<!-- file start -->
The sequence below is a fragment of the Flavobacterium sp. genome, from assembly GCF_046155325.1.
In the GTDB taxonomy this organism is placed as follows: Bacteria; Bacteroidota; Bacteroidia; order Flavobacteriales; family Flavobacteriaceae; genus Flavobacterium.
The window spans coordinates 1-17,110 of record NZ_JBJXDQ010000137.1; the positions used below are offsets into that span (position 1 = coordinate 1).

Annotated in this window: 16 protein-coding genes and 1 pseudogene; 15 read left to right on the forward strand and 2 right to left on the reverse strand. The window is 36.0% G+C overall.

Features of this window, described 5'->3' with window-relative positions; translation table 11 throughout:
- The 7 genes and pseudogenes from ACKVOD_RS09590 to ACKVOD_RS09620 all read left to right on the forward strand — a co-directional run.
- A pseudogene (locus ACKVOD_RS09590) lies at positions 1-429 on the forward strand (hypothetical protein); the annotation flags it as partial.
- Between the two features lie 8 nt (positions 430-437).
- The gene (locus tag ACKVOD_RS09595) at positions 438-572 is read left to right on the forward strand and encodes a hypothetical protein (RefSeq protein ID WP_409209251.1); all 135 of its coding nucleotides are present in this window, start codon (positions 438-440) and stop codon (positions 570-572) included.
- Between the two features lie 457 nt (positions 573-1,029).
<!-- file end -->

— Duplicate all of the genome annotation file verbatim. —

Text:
The sequence below is a fragment of the Flavobacterium sp. genome, from assembly GCF_046155325.1.
In the GTDB taxonomy this organism is placed as follows: Bacteria; Bacteroidota; Bacteroidia; order Flavobacteriales; family Flavobacteriaceae; genus Flavobacterium.
The window spans coordinates 1-17,110 of record NZ_JBJXDQ010000137.1; the positions used below are offsets into that span (position 1 = coordinate 1).

Annotated in this window: 16 protein-coding genes and 1 pseudogene; 15 read left to right on the forward strand and 2 right to left on the reverse strand. The window is 36.0% G+C overall.

Features of this window, described 5'->3' with window-relative positions; translation table 11 throughout:
- The 7 genes and pseudogenes from ACKVOD_RS09590 to ACKVOD_RS09620 all read left to right on the forward strand — a co-directional run.
- A pseudogene (locus ACKVOD_RS09590) lies at positions 1-429 on the forward strand (hypothetical protein); the annotation flags it as partial.
- Between the two features lie 8 nt (positions 430-437).
- The gene (locus tag ACKVOD_RS09595) at positions 438-572 is read left to right on the forward strand and encodes a hypothetical protein (RefSeq protein ID WP_409209251.1); all 135 of its coding nucleotides are present in this window, start codon (positions 438-440) and stop codon (positions 570-572) included.
- Between the two features lie 457 nt (positions 573-1,029).